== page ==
A £3.5 million revamp of Worcestershire's roads has arrived in Worcester this week.
After tending to routes in Evesham, Pershore and Malvern, the county's biggest ever surface dressing project is now in Worcester.
The programme, first revealed in your Worcester News in April, will see 34 different city routes get new surfacing topped off by stone chippings designed to prevent potholes.
Surface dressing is believed to prolong the life of a road by up to a decade by preventing water from getting underneath it and freezing.
But it has proved controversial in the past - in June last year loose stone chippings from surface dressing at The Tything in Worcester led to huge plumes of dust gathering across buildings, infuriating traders.
Workers on behalf of Worcestershire County Council started today in Church Lane, Norton before moving onto Kingfisher's Close and Queens Wood in St Peter's.
Over the coming weeks the routes covered include Blackpole Road, Tunnel Hill, Northwick Road and Hindlip Lane, in Hindlip.
St John's will also be a major beneficiary of the work as Monarch Drive, Laxton Avenue, Cecilia Avenue and Ellison Avenue are all included.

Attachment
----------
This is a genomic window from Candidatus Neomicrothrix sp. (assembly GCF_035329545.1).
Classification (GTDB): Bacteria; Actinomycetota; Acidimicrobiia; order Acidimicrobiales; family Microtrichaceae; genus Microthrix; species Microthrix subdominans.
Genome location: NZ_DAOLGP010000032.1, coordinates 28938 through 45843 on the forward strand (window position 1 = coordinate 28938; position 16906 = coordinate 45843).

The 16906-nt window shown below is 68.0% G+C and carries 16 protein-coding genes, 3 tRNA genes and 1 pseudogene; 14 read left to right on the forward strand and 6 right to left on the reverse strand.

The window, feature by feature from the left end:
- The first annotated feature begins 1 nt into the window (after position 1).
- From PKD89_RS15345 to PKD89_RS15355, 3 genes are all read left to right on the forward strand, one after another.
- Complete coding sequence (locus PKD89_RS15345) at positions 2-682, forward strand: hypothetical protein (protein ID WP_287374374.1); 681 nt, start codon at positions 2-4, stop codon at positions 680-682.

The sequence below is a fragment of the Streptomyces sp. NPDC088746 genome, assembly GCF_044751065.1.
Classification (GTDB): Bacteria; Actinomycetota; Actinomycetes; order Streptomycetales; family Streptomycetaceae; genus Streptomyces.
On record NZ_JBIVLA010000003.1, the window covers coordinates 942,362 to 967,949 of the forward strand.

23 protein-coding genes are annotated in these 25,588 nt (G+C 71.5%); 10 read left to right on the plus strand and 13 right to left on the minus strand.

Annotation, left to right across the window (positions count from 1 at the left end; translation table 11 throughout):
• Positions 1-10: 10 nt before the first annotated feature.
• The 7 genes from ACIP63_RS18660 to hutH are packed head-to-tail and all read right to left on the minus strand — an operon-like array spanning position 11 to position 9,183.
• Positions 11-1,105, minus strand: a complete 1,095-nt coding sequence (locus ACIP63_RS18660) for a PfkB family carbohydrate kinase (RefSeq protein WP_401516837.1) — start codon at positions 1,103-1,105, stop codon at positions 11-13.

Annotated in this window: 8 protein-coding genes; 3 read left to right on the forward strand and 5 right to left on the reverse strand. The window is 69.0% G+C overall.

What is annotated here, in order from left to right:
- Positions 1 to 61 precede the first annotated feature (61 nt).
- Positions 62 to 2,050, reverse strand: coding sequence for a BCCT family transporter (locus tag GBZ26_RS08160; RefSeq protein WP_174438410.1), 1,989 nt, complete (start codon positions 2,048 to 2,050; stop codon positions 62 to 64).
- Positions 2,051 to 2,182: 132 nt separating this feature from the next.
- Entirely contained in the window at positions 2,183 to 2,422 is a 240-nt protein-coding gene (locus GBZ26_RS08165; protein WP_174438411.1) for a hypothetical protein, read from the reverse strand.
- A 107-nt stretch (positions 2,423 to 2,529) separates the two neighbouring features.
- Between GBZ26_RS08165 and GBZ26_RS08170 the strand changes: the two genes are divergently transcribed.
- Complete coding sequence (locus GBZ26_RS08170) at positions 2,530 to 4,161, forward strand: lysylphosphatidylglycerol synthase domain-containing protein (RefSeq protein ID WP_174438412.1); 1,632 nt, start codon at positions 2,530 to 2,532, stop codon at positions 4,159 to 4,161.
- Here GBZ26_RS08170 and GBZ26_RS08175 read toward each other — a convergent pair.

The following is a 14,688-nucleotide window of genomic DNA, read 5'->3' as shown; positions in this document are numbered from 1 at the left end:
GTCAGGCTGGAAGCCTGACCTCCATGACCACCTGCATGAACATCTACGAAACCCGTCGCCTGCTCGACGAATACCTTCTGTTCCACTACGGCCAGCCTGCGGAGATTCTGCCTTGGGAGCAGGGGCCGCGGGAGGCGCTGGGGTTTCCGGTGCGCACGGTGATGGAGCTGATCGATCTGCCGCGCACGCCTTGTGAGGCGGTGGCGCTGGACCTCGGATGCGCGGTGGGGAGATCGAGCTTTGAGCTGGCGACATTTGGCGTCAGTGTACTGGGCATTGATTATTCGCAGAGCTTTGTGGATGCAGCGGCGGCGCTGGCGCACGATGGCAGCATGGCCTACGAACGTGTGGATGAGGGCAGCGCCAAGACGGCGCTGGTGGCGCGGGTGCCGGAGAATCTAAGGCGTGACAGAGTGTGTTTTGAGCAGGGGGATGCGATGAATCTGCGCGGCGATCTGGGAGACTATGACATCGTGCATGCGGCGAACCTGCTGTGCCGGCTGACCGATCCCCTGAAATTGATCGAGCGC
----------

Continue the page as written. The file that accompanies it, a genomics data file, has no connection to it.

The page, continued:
Three major routes - Spetchley Road, Hylton Road and New Road - will be resurfaced in August to minimise any traffic disruption.
The council says they are not expecting any repeat problems from last year as the stone chippings in The Tything were a faulty batch.
Any loose chippings are swept within 24 hours and again, after about a week.
Councillor John Smith, the cabinet member for highways, said: "Surface dressing is a great cost effective way of maintaining our county's roads.
"It's also efficient and can be done quickly, cutting down on road or lane closures that cause inconvenience to motorists.
"We know from speaking to residents and businesses that improving the condition of our highways is a priority.
"We've invested more than £50 million to projects like this over the last few years.
"The situation has improved but we're still committed and will continue our efforts."
The project is weather dependent, with the council saying it might be suspended if it gets wet.